Search for a rare disease
Other search option(s)
Cataract-microcornea syndrome is characterized by the association of congenital cataract and microcornea without any other systemic anomaly or dysmorphism.
To date, more than 15 families showing microcornea-cataract syndrome have been described.
Clinical findings include a corneal diameter inferior to 10 mm in both meridians in an otherwise normal eye, and an inherited cataract, which is most often bilateral posterior polar with opacification in the lens periphery. The cataract progresses to form a total cataract after visual maturity has been achieved, requiring cataract extraction in the first to third decade of life. Microcornea-cataract syndrome can be associated with other rare ocular manifestations, including myopia, iris coloboma, sclerocornea and Peters anomaly (see this term).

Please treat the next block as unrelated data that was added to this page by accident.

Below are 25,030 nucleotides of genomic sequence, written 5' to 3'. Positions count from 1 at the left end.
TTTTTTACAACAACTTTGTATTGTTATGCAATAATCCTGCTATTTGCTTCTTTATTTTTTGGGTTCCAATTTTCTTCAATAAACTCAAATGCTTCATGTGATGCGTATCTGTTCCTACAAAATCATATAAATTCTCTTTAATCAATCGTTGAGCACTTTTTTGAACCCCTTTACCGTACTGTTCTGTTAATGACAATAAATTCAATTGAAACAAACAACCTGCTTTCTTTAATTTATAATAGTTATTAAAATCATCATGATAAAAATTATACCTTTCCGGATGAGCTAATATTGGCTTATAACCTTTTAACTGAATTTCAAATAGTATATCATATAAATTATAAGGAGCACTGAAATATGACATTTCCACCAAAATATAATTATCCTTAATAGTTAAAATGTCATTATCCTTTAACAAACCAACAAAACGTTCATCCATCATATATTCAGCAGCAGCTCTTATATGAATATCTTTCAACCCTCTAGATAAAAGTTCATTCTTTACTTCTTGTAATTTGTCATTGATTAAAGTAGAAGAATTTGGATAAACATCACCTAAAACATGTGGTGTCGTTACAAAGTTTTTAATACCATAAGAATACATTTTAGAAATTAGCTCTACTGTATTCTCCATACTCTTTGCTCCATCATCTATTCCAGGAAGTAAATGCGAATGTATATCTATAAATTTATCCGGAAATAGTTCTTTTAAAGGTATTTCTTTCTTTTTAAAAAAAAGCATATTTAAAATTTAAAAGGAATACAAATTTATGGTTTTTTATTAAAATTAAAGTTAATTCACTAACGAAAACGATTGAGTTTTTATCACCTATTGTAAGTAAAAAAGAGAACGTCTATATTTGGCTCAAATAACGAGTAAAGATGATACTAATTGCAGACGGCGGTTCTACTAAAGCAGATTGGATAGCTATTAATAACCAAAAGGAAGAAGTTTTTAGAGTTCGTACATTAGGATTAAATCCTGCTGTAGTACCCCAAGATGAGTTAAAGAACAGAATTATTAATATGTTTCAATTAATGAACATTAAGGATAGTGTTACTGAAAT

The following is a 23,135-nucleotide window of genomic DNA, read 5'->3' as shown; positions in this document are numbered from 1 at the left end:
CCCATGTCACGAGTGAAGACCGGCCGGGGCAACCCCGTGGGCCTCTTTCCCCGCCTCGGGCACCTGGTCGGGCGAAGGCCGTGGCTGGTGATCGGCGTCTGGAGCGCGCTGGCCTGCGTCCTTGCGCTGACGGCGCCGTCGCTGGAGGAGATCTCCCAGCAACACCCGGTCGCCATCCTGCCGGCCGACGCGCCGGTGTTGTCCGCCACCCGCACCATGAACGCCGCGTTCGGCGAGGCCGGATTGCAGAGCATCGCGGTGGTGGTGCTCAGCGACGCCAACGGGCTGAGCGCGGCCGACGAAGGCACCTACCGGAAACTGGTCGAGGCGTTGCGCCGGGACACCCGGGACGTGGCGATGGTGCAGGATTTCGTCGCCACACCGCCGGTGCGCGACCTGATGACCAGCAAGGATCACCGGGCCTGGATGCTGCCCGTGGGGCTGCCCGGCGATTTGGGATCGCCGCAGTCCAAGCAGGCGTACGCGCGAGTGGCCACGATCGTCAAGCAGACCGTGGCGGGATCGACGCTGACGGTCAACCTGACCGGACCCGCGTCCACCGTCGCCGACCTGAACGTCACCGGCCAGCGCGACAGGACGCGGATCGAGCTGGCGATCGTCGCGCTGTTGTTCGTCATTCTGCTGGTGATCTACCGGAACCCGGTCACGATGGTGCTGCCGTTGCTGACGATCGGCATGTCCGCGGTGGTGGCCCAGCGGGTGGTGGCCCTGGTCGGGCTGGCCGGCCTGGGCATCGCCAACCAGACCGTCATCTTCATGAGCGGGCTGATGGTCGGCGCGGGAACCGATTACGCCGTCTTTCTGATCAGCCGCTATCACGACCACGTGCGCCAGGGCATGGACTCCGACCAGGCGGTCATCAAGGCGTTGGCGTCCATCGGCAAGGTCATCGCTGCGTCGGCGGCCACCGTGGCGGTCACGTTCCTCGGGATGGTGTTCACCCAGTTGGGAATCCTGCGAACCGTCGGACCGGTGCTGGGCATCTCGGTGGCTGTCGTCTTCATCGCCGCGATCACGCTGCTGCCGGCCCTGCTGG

There is marked genetic heterogeneity. Mutations have been described in several crystallin genes (CRYAA, CRYBB1, CRYGD), and in the gap junction protein alpha 8 gene (GJA8).
Ophthalmologic and general examination allows other syndromes to be excluded.
Transmission is in most cases autosomal dominant, but cases of autosomal recessive transmission have recently been described.
Management and treatment
Cataract surgery has to be performed in order to restore visual acuity and avoid amblyopia.
Visual acuity after uncomplicated cataract extraction is relatively good.